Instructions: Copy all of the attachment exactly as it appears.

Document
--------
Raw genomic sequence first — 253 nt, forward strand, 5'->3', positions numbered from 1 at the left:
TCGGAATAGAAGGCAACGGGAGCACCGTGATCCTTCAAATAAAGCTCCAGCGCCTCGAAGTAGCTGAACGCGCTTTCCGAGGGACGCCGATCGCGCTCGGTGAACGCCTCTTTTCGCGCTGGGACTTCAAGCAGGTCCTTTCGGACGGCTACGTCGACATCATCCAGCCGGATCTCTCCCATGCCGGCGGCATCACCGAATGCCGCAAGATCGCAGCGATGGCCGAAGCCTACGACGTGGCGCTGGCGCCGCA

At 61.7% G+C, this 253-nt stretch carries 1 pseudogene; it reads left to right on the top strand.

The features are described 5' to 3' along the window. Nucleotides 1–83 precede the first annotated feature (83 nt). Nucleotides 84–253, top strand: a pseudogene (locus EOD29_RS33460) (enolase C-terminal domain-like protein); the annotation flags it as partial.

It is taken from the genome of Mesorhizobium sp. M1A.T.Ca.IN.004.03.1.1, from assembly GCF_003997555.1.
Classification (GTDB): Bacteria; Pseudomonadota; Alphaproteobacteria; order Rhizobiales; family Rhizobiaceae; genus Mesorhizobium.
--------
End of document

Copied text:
Raw genomic sequence first — 253 nt, forward strand, 5'->3', positions numbered from 1 at the left:
TCGGAATAGAAGGCAACGGGAGCACCGTGATCCTTCAAATAAAGCTCCAGCGCCTCGAAGTAGCTGAACGCGCTTTCCGAGGGACGCCGATCGCGCTCGGTGAACGCCTCTTTTCGCGCTGGGACTTCAAGCAGGTCCTTTCGGACGGCTACGTCGACATCATCCAGCCGGATCTCTCCCATGCCGGCGGCATCACCGAATGCCGCAAGATCGCAGCGATGGCCGAAGCCTACGACGTGGCGCTGGCGCCGCA

At 61.7% G+C, this 253-nt stretch carries 1 pseudogene; it reads left to right on the top strand.

The features are described 5' to 3' along the window. Nucleotides 1–83 precede the first annotated feature (83 nt). Nucleotides 84–253, top strand: a pseudogene (locus EOD29_RS33460) (enolase C-terminal domain-like protein); the annotation flags it as partial.

It is taken from the genome of Mesorhizobium sp. M1A.T.Ca.IN.004.03.1.1, from assembly GCF_003997555.1.
Classification (GTDB): Bacteria; Pseudomonadota; Alphaproteobacteria; order Rhizobiales; family Rhizobiaceae; genus Mesorhizobium.